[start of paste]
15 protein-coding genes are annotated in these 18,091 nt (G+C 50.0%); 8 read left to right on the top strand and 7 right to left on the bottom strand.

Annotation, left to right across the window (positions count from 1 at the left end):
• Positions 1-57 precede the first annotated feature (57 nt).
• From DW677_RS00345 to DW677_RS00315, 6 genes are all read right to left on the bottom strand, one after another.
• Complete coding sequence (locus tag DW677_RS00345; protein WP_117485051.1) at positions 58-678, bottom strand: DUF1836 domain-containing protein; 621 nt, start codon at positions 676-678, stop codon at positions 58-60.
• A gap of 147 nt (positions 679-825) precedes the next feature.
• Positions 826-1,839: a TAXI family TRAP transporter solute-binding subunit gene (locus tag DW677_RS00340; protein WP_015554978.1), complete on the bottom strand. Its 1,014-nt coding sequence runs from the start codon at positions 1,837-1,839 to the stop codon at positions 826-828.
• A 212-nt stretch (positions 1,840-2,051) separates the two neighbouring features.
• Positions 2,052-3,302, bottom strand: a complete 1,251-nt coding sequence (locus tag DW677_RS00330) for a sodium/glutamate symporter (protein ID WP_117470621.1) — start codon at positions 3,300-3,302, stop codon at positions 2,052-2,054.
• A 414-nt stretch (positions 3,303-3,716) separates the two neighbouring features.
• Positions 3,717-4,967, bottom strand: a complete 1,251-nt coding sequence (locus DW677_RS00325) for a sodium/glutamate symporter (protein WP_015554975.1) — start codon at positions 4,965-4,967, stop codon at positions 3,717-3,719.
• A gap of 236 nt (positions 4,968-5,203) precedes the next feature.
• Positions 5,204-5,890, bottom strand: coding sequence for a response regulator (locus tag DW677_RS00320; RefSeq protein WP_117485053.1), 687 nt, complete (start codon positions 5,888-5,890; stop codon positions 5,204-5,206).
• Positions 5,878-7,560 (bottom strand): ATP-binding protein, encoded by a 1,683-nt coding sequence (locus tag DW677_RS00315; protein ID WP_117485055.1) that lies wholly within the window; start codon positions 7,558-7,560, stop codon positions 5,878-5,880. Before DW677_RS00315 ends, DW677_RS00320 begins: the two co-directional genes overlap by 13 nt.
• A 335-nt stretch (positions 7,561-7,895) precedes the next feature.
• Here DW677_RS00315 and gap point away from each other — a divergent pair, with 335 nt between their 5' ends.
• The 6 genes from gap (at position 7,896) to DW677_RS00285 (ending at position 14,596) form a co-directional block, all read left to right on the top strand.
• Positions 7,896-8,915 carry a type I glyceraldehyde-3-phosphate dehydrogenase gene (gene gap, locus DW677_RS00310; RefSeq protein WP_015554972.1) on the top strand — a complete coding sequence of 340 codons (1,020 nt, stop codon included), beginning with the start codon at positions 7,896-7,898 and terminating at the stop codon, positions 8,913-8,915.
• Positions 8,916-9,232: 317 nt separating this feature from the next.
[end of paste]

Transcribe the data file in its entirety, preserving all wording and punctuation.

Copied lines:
15 protein-coding genes are annotated in these 18,091 nt (G+C 50.0%); 8 read left to right on the top strand and 7 right to left on the bottom strand.

Annotation, left to right across the window (positions count from 1 at the left end):
• Positions 1-57 precede the first annotated feature (57 nt).
• From DW677_RS00345 to DW677_RS00315, 6 genes are all read right to left on the bottom strand, one after another.
• Complete coding sequence (locus tag DW677_RS00345; protein WP_117485051.1) at positions 58-678, bottom strand: DUF1836 domain-containing protein; 621 nt, start codon at positions 676-678, stop codon at positions 58-60.
• A gap of 147 nt (positions 679-825) precedes the next feature.
• Positions 826-1,839: a TAXI family TRAP transporter solute-binding subunit gene (locus tag DW677_RS00340; protein WP_015554978.1), complete on the bottom strand. Its 1,014-nt coding sequence runs from the start codon at positions 1,837-1,839 to the stop codon at positions 826-828.
• A 212-nt stretch (positions 1,840-2,051) separates the two neighbouring features.
• Positions 2,052-3,302, bottom strand: a complete 1,251-nt coding sequence (locus tag DW677_RS00330) for a sodium/glutamate symporter (protein ID WP_117470621.1) — start codon at positions 3,300-3,302, stop codon at positions 2,052-2,054.
• A 414-nt stretch (positions 3,303-3,716) separates the two neighbouring features.
• Positions 3,717-4,967, bottom strand: a complete 1,251-nt coding sequence (locus DW677_RS00325) for a sodium/glutamate symporter (protein WP_015554975.1) — start codon at positions 4,965-4,967, stop codon at positions 3,717-3,719.
• A gap of 236 nt (positions 4,968-5,203) precedes the next feature.
• Positions 5,204-5,890, bottom strand: coding sequence for a response regulator (locus tag DW677_RS00320; RefSeq protein WP_117485053.1), 687 nt, complete (start codon positions 5,888-5,890; stop codon positions 5,204-5,206).
• Positions 5,878-7,560 (bottom strand): ATP-binding protein, encoded by a 1,683-nt coding sequence (locus tag DW677_RS00315; protein ID WP_117485055.1) that lies wholly within the window; start codon positions 7,558-7,560, stop codon positions 5,878-5,880. Before DW677_RS00315 ends, DW677_RS00320 begins: the two co-directional genes overlap by 13 nt.
• A 335-nt stretch (positions 7,561-7,895) precedes the next feature.
• Here DW677_RS00315 and gap point away from each other — a divergent pair, with 335 nt between their 5' ends.
• The 6 genes from gap (at position 7,896) to DW677_RS00285 (ending at position 14,596) form a co-directional block, all read left to right on the top strand.
• Positions 7,896-8,915 carry a type I glyceraldehyde-3-phosphate dehydrogenase gene (gene gap, locus DW677_RS00310; RefSeq protein WP_015554972.1) on the top strand — a complete coding sequence of 340 codons (1,020 nt, stop codon included), beginning with the start codon at positions 7,896-7,898 and terminating at the stop codon, positions 8,913-8,915.
• Positions 8,916-9,232: 317 nt separating this feature from the next.